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Nikolas Cruz's defense team seeks to exclude swastikas, racial slurs, child pornography comments

Psychologist testifies that Cruz had strong desire to kill
Nikolas Cruz in court, July 6, 2022
Posted at 3:37 PM, Jul 06, 2022
and last updated 2022-07-06 17:45:58-04

FORT LAUDERDALE, Fla. — Attorneys are taking a closer look at what evidence the jury should see during the sentencing trial for the convicted Parkland school shooter.

Prosecutors stood firm Wednesday in their argument that Nikolas Cruz's online behavior is a gateway to his thoughts and plan to carry out the mass shooting at Marjory Stoneman Douglas High School four years ago.

However, defense attorneys want certain key pieces of evidence thrown out.

Central to the debate is Cruz’s use of swastikas, his social media posts and internet searches.

Michael Brannon in court July 6, 2022
Forensic psychologist Michael Brannon receives documents from Assistant Public Defender Tamara Curtis during a hearing in the penalty phase of the trial of Marjory Stoneman Douglas High School shooter Nikolas Cruz at the Broward County Courthouse in Fort Lauderdale on Wednesday, July 6, 2022. Cruz previously plead guilty to all 17 counts of premeditated murder and 17 counts of attempted murder in the 2018 shootings.

"This is somebody who absolutely 110% has no capacity or understanding for how to deal with negative affect, particularly anger," psychologist Dr. Michael Brannon said Wednesday.

Brannon delivered compelling testimony during a pre-trial hearing, sharing extensive internet searches and the graphic Instagram captions that Cruz posted online in the years leading up to the mass shooting.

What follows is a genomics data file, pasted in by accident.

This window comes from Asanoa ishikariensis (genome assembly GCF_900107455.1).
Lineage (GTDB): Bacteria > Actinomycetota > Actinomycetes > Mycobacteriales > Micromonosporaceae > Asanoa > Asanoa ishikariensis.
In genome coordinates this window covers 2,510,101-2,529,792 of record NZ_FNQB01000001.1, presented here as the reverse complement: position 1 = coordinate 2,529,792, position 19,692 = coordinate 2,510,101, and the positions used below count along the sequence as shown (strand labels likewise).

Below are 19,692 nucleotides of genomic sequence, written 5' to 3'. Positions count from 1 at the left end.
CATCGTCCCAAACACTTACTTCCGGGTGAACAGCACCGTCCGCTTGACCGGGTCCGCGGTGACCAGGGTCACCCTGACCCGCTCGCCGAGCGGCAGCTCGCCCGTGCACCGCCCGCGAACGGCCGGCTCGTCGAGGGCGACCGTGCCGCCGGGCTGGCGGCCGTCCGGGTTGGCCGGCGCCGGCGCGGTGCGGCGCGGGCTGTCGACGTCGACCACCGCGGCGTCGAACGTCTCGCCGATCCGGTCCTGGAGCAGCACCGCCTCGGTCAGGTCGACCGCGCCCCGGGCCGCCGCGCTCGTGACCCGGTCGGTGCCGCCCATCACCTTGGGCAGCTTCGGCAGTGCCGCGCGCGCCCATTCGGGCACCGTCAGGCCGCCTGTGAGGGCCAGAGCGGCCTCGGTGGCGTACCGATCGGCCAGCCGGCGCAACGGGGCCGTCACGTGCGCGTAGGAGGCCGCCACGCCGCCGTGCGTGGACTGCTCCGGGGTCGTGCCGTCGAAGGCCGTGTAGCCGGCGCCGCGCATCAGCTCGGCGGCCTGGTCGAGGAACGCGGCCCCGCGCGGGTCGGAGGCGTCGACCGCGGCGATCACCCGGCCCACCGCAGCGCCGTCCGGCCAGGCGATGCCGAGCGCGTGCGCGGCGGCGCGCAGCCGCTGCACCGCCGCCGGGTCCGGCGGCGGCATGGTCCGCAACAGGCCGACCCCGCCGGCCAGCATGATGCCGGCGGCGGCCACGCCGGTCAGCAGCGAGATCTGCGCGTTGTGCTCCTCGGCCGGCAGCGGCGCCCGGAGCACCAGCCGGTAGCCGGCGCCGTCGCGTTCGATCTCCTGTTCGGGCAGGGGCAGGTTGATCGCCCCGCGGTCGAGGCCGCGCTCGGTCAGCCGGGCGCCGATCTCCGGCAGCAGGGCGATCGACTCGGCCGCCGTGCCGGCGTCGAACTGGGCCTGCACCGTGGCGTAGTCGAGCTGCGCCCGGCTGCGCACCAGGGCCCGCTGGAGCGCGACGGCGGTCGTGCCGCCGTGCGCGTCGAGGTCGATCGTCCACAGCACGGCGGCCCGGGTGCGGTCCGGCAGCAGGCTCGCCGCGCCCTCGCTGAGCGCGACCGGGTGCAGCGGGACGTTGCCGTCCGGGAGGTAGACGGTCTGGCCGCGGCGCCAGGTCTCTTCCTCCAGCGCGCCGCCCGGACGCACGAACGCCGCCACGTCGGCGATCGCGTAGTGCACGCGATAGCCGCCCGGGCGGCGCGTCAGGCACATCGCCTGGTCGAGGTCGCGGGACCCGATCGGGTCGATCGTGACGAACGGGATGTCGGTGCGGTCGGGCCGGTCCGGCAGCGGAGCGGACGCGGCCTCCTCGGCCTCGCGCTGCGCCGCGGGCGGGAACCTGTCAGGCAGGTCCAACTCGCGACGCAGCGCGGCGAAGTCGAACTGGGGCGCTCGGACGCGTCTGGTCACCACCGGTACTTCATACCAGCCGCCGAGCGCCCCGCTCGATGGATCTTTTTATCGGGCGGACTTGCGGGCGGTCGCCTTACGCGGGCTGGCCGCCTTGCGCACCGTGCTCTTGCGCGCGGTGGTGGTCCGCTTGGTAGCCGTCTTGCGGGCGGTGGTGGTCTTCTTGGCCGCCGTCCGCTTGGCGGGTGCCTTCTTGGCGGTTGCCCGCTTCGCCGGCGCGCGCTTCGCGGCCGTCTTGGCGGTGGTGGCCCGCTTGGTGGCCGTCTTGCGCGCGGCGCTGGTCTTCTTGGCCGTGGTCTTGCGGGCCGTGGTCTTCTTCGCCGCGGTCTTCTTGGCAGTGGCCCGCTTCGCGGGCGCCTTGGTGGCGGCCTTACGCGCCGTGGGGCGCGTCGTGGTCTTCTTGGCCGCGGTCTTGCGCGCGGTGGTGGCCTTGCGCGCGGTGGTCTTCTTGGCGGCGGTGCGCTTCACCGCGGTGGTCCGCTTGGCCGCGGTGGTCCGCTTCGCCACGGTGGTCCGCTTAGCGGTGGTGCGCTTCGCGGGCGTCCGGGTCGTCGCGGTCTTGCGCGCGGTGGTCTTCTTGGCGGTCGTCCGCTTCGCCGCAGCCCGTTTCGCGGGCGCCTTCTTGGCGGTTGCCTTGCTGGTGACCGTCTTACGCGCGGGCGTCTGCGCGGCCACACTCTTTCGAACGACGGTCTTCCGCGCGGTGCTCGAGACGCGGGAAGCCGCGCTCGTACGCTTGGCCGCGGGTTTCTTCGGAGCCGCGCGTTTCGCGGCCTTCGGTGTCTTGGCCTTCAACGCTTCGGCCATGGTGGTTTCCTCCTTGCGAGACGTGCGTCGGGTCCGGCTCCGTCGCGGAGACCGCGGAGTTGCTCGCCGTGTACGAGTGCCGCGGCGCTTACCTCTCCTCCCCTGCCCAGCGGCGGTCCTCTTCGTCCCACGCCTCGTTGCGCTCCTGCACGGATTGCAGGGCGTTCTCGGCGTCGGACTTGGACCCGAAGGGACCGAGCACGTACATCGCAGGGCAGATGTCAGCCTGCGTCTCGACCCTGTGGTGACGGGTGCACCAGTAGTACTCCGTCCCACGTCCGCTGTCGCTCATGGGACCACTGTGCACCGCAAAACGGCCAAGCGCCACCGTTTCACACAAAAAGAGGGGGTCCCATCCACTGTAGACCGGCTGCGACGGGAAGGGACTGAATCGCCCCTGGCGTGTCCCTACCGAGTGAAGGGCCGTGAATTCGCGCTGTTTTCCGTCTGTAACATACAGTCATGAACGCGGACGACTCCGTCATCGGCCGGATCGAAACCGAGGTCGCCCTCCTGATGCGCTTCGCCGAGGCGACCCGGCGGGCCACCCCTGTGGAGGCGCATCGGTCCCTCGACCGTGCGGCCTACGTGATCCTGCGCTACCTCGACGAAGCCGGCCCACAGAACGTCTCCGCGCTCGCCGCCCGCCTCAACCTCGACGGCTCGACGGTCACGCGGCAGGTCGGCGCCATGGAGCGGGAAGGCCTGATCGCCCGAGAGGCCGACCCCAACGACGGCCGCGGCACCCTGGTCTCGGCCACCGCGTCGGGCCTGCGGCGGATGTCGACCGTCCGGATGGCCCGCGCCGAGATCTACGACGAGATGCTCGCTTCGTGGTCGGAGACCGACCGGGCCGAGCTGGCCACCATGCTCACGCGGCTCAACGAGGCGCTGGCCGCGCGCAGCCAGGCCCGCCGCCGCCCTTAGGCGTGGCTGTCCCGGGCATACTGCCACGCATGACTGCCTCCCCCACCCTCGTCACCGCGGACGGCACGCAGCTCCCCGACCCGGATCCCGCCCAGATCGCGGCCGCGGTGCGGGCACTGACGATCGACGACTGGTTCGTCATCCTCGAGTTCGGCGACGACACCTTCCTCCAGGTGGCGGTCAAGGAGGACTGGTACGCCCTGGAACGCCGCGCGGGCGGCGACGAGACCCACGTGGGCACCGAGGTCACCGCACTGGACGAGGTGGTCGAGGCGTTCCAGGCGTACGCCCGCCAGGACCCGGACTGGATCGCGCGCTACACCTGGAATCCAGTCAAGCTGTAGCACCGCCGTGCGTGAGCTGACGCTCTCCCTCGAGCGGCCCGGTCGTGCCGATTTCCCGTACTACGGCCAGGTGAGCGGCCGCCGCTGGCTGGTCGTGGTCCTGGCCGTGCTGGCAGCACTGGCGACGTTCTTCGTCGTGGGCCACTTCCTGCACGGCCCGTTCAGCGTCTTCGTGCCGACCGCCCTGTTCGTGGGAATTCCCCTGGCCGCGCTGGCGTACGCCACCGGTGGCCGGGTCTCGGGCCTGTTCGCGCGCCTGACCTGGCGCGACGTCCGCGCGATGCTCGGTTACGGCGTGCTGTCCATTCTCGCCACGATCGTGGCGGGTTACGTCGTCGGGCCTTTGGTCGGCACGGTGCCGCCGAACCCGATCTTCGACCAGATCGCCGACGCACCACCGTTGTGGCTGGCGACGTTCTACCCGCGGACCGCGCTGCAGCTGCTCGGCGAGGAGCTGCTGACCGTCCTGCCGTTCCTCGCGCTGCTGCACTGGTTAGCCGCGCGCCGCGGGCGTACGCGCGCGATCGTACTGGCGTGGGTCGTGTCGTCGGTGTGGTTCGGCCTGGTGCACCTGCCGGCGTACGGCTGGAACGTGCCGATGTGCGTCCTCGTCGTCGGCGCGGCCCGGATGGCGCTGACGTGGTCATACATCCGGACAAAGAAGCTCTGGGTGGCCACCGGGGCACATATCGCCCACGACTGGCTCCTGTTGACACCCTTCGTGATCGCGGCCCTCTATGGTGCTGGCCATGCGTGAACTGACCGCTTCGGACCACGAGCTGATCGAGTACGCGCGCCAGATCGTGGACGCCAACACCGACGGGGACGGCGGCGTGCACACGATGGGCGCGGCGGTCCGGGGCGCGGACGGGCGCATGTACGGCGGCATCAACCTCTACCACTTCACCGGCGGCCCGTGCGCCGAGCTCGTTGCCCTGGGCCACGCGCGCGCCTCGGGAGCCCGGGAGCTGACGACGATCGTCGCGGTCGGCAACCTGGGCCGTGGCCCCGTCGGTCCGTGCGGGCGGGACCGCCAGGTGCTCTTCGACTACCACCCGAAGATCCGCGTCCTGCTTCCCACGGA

Cruz's comments were filled with his obsession with child pornography, racist remarks and his strong desire to kill others.

"I wish you Black people would just disappear, you’re nothing in society," Brannon testified in court Wednesday referring to comments that Cruz made. "That's why in 2020 you'll hear me on the news, and I will kill as many Black people as I can, and I will make sure I will kill a lot. I will wear body armor, and I will be heavily armed."

Prosecutors also pointed to a swastika that Cruz etched on the AR-15 that was used to gun down 17 people on Feb. 14, 2018.

The defense called that evidence inflammatory, prejudicial, and irrelevant to the case.

Judge Elizabeth Scherer in court July 6, 2022
Judge Elizabeth Scherer is shown during a hearing in the penalty phase of the trial of Marjory Stoneman Douglas High School shooter Nikolas Cruz at the Broward County Courthouse in Fort Lauderdale on Wednesday, July 6, 2022. Cruz previously plead guilty to all 17 counts of premeditated murder and 17 counts of attempted murder in the 2018 shootings.

Brannon diagnosed Cruz with an anti-social personality disorder and was deliberate in his plan for the attack.

Defense attorneys argue that Cruz suffers from a developmental disorder associated with fetal alcohol exposure.

It's unclear when Judge Elizabeth Scherer will make a ruling on whether this evidence can be used in the sentencing trial.

A 12-panel jury for the case was sworn in last week.

Opening statements are scheduled to begin July 18.